Some Workers Actually Want to Get Fired, According to a New Report – Here's Why Almost a quarter of Gen Z workers surveyed said they would be happy to be laid off.

By Sam Silverman

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Businessman celebrating quitting his job and leaving the office.

Some workers are embracing rejection as redirection as they find themselves rooting for their own layoffs, according to Bloomberg.

With unemployment at a 54-year low per the U.S. Department of Commerce and a plentiful job market, with more open jobs than unemployed people according to the U.S. Bureau of Labor Statistics, being out of work is less daunting for some younger employees who aren't happy in their current roles and are looking for a sign to force a change.

According to a survey by the Harris Poll for Bloomberg News, nearly 20% of Gen Z and 15% of millennials said they would be happy to be laid off at this time.

RELATED: The True Cost of Employee Turnover During a Recession? Your Entire Business. Rethink Your Strategy to Make Your Top Talent Stay.

According to December data from the Labor Department, the ratio of job openings to unemployed workers was at a high of 1.9, and ZipRecruiter found that more than half of new hires found their new roles within a month, according to Bloomberg.

In one instance, Bobin Singh, 26, said he felt of sense of "jubilee" when he was laid off as a social media producer in Los Angeles, he told Bloomberg.

"My New Year's resolution was to work less to have more time to do passion projects," Singh, who now works as a freelance video editor, told the outlet. "Then I got a three-month severance, so I was like, 'The universe is listening.'"

But this year has also been plagued with layoffs from companies including Google, Amazon, Microsoft, and Meta, and more than 240,000 tech jobs were lost in 2023, per TechCrunch. Other industries like media have been hit with layoffs as well, including Vice which filed for bankruptcy and laid off nearly 100 staffers, and G/O Media which shuttered their Jezebel publication entirely, laying off 23 employees earlier this month, per Forbes.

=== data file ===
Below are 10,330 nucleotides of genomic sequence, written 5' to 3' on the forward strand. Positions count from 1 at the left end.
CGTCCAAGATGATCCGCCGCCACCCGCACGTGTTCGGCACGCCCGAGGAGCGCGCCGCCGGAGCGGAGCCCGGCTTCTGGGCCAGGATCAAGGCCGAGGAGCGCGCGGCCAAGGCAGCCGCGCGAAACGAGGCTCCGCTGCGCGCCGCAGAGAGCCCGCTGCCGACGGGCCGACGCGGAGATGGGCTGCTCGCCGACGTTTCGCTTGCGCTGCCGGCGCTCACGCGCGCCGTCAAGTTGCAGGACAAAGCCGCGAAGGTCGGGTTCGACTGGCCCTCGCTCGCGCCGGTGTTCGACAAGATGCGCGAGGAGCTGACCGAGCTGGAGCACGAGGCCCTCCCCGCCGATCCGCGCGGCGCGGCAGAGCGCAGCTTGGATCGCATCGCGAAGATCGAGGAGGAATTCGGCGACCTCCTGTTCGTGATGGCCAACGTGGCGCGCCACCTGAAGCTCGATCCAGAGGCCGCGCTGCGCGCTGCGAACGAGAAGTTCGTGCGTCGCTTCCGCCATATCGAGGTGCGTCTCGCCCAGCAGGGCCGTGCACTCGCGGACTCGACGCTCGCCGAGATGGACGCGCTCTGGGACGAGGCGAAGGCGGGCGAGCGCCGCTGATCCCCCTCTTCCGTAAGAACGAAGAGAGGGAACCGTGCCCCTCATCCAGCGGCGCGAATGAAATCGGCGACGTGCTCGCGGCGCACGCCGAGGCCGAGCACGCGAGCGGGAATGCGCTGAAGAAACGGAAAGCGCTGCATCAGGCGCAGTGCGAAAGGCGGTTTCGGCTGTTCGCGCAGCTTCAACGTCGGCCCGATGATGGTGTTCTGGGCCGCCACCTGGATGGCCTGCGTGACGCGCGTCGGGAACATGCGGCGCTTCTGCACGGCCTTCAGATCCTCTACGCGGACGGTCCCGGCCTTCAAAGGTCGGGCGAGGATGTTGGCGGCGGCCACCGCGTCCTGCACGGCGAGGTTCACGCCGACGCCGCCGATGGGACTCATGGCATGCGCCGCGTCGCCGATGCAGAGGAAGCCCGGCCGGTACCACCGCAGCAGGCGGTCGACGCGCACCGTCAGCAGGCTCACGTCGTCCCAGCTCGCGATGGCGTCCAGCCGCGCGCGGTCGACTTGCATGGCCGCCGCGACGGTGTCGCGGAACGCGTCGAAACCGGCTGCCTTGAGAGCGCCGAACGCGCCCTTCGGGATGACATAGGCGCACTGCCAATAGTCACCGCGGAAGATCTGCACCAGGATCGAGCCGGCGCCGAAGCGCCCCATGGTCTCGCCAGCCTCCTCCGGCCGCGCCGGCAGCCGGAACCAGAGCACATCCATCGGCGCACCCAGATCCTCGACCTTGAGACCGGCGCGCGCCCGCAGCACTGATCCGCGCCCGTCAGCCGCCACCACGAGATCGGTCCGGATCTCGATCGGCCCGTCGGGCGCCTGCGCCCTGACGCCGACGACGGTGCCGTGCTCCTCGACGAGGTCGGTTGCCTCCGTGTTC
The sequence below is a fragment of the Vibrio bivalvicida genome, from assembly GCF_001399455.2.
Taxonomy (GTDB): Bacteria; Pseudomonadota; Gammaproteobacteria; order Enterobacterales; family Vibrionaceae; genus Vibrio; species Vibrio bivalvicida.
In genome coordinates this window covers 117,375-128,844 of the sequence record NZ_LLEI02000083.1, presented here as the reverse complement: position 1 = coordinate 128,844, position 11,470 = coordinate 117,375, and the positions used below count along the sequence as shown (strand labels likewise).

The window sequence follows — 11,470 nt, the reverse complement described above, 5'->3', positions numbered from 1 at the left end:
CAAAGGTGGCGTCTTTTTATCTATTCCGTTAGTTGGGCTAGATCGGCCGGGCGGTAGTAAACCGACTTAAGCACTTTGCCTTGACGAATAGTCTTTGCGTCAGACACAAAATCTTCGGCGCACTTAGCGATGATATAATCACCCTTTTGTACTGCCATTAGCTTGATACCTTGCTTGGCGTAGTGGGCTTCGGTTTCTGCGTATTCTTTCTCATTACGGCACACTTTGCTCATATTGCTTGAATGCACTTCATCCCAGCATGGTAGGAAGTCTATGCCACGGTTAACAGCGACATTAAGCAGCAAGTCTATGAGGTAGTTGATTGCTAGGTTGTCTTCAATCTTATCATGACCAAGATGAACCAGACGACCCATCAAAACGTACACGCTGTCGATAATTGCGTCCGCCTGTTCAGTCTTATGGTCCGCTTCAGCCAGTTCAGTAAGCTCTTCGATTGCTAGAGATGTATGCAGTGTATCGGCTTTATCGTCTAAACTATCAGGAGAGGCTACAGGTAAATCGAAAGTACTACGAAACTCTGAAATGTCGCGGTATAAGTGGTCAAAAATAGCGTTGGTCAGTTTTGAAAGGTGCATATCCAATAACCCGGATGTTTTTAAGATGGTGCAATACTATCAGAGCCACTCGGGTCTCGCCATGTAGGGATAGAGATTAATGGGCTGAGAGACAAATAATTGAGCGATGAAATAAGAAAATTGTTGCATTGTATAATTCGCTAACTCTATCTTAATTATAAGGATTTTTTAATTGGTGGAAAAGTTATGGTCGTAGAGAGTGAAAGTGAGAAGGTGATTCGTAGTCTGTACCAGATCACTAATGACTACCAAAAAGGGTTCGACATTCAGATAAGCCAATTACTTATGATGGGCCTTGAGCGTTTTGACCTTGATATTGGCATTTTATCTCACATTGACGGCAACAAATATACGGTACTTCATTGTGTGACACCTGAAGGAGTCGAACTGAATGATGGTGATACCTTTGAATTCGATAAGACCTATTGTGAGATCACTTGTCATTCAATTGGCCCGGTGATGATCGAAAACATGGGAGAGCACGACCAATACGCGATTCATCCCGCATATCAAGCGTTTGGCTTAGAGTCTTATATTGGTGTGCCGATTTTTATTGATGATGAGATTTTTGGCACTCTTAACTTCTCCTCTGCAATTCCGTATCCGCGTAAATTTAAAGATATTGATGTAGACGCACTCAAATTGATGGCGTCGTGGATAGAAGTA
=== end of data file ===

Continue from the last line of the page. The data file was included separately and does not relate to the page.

RELATED: How Tech Leaders Should Approach Layoffs — and How to Build Trust With Remaining Employees

Some workers have been using this information to prepare for the worst. Josh Lumley, 43, was laid off from Amazon Web Services in January, but he started a new job the following Monday after starting his job hunt a month prior following rumors of job cuts.

"By the time I knew my job was getting cut, I was glad to get laid off," he told Bloomberg. "I feel like I'm a good fit on the new team I'm on now."

Sam Silverman

Content Strategy Editor

Sam Silverman is a content strategy editor at Entrepreneur Media. She specializes in search engine optimization (SEO), and her work can be found in The US Sun, Nicki Swift, In Touch Weekly, Life & Style and Health. She writes for our news team with a focus on investigating scandals. Her coverage and expertise span from business news, entrepreneurship, technology, and true crime, to the latest in entertainment and TV news. Sam is a graduate of Lehigh University and currently resides in NYC. 

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